Is she truly repentant or is she faking?
Is she truly repentant or is she faking?

Weekend Talk: Types of repentance

When the idea of writing about repentance first came to me, I thought I would talk about how to repent!  But how can anyone possibly presume that repentance can be taught or learnt?


Yet, “types of repentance,” which I settled on, only deepen the presumption and raise the curiosity surrounding the subject.  

Then I chanced upon two skilled mourners at a funeral who amazed me with their tutorials on how to cry.  So I reasoned that, “How to repent” may not be out of place to discuss after all.

Fake mourners

The two mourners were busily crying when one of them stopped abruptly and scolded her counterpart. “You don’t know how to cry,” she said.

“Let me show you how to cry?”

Thereupon, the tutor began to demonstrate how to properly cry at a funeral, while her colleague watched.  And the teacher-mourner did it so perfectly that I almost cried along, although I knew she was faking.

Faking!  That is one of human beings’ expert behaviours.  We know how to make something look real when, in fact, we are only faking.  

Thus, we are capable of faking repentance and making it look real.  Hopefully, by examining types of repentance, we may be able to recognise what is fake and what is real.

To be real

We want to be real, not fake when it comes to something as crucial as repentance.  For, the first sentence Jesus uttered when he began his ministry was “Repent, for the kingdom of God is at hand” (Matthew 3:2).

Similarly, when John the Baptist appeared on the scene, he came “preaching a baptism of repentance for the forgiveness of sins” (Mark 1:4).

The Amplified Bible expounds on repentance as “change your inner self—your old way of thinking, regret past sins, live your life in a way that proves repentance; seek God's purpose for your life” (Matthew 3:2).

We repent when we recognise and acknowledge our wrongdoing, our wayward manner of living and our sinfulness against Almighty God; then seek his forgiveness to return to Him.

Any form of “repentance” that does not include acknowledging our sinfulness, forsaking our sins and returning to God will be unreal and incomplete. 

So, the main purpose of repentance is to do a U-turn from going astray back to God.  If we are not ready to turn to God and relate to him as our Father, we will not genuinely repent.

Temporary repentance

Temporary repentance is to regret our wrongdoing for a while after being convicted, only to fall back into our sinful way of life. 

The people who best exemplified temporary repentance were the Israelites after they settled on their Promised Land.  Every time the nation turned away from God, he allowed the neighbouring nations to torment them.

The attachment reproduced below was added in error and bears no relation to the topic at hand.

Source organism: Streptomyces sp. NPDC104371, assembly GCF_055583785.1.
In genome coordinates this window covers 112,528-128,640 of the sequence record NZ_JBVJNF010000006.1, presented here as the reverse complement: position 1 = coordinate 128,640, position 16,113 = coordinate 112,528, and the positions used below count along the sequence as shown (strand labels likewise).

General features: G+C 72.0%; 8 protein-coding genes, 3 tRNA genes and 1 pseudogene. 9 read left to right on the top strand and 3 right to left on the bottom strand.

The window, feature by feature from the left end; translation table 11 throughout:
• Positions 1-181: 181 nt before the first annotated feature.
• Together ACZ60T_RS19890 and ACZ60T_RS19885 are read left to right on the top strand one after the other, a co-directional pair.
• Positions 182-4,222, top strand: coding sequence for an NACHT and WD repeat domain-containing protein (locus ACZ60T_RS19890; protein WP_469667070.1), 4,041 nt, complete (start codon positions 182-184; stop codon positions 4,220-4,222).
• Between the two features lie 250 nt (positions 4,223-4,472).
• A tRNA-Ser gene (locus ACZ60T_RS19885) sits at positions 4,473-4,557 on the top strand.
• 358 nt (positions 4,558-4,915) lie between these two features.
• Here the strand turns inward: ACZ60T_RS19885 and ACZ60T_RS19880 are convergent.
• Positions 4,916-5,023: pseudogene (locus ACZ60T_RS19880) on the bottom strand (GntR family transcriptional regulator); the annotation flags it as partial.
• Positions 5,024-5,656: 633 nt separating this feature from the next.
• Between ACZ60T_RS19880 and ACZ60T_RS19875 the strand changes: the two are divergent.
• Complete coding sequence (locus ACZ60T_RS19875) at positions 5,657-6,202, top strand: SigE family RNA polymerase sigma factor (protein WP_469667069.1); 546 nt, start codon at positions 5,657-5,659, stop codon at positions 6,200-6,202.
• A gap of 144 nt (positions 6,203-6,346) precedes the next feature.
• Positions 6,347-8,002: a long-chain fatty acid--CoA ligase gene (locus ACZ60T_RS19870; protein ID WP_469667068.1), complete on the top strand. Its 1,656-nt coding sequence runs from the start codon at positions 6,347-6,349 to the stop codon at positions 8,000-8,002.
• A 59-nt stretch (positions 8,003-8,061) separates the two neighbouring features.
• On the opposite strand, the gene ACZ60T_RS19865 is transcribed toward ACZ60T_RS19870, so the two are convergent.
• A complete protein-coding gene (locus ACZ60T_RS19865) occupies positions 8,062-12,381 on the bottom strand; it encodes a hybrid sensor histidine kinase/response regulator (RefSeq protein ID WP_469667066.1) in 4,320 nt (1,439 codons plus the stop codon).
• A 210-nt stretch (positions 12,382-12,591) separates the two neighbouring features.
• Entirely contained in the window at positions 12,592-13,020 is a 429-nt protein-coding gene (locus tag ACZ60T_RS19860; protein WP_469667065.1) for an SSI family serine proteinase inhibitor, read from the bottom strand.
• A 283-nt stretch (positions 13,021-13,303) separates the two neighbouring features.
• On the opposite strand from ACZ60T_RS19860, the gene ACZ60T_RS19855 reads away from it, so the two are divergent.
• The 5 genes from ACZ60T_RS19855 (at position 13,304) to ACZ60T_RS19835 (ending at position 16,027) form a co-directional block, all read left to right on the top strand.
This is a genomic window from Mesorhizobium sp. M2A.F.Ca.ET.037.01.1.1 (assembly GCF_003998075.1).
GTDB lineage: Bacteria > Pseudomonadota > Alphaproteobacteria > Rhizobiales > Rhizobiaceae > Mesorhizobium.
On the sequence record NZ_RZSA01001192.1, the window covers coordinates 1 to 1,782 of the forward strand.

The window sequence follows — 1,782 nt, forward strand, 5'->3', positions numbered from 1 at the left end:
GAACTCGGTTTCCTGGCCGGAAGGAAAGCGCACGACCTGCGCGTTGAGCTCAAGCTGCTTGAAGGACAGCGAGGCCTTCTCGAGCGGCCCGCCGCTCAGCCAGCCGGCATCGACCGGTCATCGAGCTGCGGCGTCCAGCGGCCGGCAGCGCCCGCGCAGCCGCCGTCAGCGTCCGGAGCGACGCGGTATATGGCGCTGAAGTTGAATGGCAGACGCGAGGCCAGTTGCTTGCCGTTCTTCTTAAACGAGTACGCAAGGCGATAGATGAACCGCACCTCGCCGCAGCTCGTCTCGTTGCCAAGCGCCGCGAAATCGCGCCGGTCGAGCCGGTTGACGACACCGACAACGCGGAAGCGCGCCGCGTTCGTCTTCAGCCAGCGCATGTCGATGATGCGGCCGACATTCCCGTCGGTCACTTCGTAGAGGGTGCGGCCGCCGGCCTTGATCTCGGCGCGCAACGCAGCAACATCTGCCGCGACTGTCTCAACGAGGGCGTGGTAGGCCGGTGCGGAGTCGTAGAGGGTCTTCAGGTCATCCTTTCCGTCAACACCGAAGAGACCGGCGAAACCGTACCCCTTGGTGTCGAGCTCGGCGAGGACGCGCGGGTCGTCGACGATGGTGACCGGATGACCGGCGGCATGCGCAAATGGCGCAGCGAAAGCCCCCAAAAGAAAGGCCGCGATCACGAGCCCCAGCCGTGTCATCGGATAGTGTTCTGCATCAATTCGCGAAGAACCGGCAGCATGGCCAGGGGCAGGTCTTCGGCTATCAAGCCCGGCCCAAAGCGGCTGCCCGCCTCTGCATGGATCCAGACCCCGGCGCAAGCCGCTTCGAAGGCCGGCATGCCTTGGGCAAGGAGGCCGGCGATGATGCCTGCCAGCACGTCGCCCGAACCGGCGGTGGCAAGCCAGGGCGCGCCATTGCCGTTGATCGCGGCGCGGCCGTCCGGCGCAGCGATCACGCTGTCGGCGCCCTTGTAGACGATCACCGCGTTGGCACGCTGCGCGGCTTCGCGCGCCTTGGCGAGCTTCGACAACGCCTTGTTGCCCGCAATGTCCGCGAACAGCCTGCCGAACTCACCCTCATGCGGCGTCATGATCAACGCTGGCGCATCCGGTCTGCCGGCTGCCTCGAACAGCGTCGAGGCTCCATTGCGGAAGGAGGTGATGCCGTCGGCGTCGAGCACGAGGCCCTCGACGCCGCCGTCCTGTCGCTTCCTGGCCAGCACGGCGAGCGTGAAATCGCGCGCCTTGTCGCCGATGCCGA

Then, when a prophet reprimanded them, they turned to God for a short time.  Soon, they turned their back on God again until they suffered enemy defeat and returned to God temporarily.

Today, a lot of temporary repentance takes place during church programmes or evangelism when people rush forward in response to the altar call.  Some of them do this temporarily to please people. 

To “repent” to please people is not worth the emotion.  Temporary repentance lacks commitment to a lifelong relationship with God.

False repentance

Anything false is fake, so a false repentance is when a person goes through the emotion of feeling sorry, but only in pretence.  A typical example was Pharoah king of Egypt.

“Let my people go,” God told the king through his servant Moses.  Because Pharaoh didn’t want to release the Israelites, and yet feeling the heat of God’s wrath, he acted as if he was repentant, but always changed his mind.


Even after the tenth plaque when he let the people go, Pharaoh changed his mind again and chased them with the cream of his soldiers.  His indecision caused their drowning in the Red Sea.

Also, Judas Iscariot’s statement to the Jewish council, “I have sinned by betraying innocent blood,” was only a false repentance.  He was remorseful but not repentant.  Failing to return to Christ and committing suicide worsened his plight.

We only deceive ourselves if we go through the emotion of repentance falsely.

Genuine repentance

As already noted, genuine repentance is when a person acknowledges their wrongdoing, confesses it, asks for forgiveness and turns away from the wrong.


Peter wilfully denied Jesus.  When he realised what he had done, he wept bitterly; he didn’t go away from the Lord.  Instead, he made a U-turn back to his Master and served him faithfully the rest of his life. 

Next week: God willing, when we return to this subject next week, we’ll look at other types of repentance such as the prodigal son and King David, and ask about repentance in the “sinner’s prayer”.

The writer is a publisher, author, writer-trainer and CEO of Step Publishers.
E-mail: [email protected]

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